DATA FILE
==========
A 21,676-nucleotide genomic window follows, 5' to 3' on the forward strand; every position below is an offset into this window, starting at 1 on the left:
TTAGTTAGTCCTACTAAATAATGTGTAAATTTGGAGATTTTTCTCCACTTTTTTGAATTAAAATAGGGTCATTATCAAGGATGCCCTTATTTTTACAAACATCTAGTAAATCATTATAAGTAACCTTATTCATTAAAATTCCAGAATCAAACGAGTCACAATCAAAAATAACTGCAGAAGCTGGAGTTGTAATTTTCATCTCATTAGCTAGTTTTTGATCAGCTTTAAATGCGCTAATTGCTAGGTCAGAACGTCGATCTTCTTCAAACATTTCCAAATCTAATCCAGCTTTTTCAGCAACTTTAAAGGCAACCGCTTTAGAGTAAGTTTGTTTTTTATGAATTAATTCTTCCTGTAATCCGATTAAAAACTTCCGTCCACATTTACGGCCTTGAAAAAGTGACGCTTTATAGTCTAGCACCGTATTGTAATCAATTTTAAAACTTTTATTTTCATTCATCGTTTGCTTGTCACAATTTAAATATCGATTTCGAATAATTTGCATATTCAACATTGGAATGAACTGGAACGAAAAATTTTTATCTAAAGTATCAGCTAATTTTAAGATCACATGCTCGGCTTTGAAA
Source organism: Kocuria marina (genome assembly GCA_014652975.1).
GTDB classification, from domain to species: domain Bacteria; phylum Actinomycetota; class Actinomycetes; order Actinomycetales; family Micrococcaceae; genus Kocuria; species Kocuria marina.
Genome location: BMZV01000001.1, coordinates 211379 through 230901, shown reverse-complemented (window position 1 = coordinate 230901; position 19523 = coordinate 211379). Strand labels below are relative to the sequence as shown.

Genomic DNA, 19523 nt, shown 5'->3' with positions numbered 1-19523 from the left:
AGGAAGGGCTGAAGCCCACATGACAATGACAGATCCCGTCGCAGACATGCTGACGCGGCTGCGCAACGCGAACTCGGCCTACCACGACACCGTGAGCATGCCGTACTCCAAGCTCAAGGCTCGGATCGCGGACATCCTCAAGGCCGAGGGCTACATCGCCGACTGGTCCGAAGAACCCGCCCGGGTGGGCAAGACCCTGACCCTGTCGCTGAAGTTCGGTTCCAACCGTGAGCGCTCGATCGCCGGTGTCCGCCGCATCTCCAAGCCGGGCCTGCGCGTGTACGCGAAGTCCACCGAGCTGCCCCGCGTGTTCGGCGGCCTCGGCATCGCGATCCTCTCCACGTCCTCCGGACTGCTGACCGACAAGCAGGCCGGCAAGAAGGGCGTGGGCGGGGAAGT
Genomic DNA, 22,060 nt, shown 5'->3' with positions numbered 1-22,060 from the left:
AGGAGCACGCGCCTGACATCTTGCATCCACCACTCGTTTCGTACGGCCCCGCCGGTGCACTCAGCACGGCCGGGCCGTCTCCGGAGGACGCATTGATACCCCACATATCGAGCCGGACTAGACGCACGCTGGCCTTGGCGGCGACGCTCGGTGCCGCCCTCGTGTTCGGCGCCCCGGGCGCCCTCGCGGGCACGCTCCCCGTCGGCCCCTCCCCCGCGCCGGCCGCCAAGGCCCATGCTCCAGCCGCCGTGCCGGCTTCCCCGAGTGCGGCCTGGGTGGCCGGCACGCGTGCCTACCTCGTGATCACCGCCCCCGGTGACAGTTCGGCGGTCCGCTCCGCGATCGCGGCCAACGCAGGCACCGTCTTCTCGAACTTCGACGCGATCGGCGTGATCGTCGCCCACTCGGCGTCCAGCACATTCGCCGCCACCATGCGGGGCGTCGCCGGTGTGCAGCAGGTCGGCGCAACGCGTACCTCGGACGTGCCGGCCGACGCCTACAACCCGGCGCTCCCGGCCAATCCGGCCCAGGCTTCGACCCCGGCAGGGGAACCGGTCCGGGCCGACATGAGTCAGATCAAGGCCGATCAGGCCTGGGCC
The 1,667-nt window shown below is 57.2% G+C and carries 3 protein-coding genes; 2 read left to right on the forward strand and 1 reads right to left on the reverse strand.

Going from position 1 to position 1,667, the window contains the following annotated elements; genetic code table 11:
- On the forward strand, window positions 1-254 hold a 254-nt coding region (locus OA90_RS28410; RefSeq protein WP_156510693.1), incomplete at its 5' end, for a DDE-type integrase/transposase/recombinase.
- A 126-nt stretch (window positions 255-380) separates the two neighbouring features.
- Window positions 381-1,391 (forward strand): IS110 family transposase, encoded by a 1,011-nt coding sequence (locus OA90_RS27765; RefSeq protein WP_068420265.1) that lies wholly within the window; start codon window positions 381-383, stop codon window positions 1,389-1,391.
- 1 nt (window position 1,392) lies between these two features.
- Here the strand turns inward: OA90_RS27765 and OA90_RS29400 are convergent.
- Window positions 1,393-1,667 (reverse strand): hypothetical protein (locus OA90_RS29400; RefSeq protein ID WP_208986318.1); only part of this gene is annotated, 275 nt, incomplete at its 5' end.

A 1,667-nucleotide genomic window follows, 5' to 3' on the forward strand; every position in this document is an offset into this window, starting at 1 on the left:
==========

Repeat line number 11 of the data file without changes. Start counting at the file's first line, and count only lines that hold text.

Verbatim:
Going from position 1 to position 1,667, the window contains the following annotated elements; genetic code table 11: